3.  Pre-heat the oven to 240c / Fan 220c / Gas 9.

4.  Heat the baking trays.  Add 2 tsp of oil to each of the baking tray holes.   Place the trays in the oven, just above half way up.   Allow them to heat up for at least 10 minutes.

5.  Prepare the batter.  Whisk the batter again for 30 seconds with the balloon / egg whisk.  Pour the mixture into a Pyrex jug (or similar).

6.  Bake the Yorkshire Puddings.   Working quickly (but safely) to avoid loosing too much heat from the oven,  remove the baking tray from the oven.  Close the oven door to keep the heat within.  Carefully swirl the tray a little to ensure the oil is covering all of the baking tray hollow.  Pour the batter into the moulds so that they are a third full.  It should sizzle.   Place the tray back into the oven.  Avoid re-opening the oven door whilst the puddings bake.  If using a Yorkshire Pudding tray bake for 20 - 25 minutes depending upon how crisp you like them.  It will take slightly less time in a muffin pan as they are a little smaller.

Enjoy with lashings of your favourite gravy!












This recipe has been shared with:


Meat Free Mondays hosted by Jaqueline over at Tinned Tomatoes


Simply Eggcellent hosted by Dominic over at Belleau Kitchen 

Tasty Tuesdays on HonestMum.com CookBlogShare Link up your recipe of the week Charlotte's Lively Kitchen - Food Year Linkup

25 comments:

  1. That is quite the change!! I love Yorkshire Pudding and toad in the hole, both super delicious! x

    Jasmin Charlotte

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    1. It really is isn't it. I was really surprised by how much difference there was between the two batches. They're super delicious aren't they.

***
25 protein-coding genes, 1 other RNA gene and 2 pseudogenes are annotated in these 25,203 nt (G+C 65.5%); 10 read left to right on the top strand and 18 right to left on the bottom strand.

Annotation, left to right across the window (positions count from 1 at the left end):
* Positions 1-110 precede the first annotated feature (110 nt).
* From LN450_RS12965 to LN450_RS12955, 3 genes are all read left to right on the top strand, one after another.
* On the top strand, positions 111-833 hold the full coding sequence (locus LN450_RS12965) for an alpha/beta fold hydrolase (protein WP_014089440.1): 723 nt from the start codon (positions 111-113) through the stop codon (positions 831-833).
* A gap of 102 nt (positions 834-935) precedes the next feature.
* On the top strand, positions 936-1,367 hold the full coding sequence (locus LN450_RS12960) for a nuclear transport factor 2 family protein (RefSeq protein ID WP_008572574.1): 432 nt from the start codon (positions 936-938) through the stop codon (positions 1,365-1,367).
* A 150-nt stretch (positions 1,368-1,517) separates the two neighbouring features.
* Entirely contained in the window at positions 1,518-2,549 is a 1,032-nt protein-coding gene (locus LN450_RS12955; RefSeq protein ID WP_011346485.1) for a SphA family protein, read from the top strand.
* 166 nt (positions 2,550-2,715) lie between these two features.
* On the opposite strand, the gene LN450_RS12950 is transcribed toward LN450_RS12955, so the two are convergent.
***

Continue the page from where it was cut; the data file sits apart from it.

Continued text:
Thanks for popping by and commenting Jasmin,
      Angela x

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  2. I've never made Yorkshire Pudding (it's on my bucket list!), but I will be definitely giving them a rest like you recommend!

    Saskia / girlinbrogues.com

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    1. Ooh you're going to have to remedy that Saskia, they're so easy to make and delicious to eat :-)
      Angela x

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  3. Hey Angela, I love these kind of comparison things and I adore Yorkshire Puddings so I will be trying your batch 2! Thanks so much for linking to Simply Eggcellent, it would be amazing if you could put a link on your blog and the badge too! Thanks x

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    1. oh and then it appeared! Ignore last message! xx

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    2. Yorkshire Puddings are just great aren't they, yes Batch 2 is certainly the way to go :-)
      Thanks for hosting Dom,
      Angela x

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  4. I've always made my batter early and rested it too, but I have no idea why, or even that it produced better Yorkshires! I proudly made a roast for Adam's family the other day and they came out beautifully which was great as they couldn't believe they could be so light and tasty, being lovers of the frozen pre-made Yorkshire puddings (which I think is utter sacrilege!) They're so easy to make, I don't understand why people choose to buy factory produced! Alice xx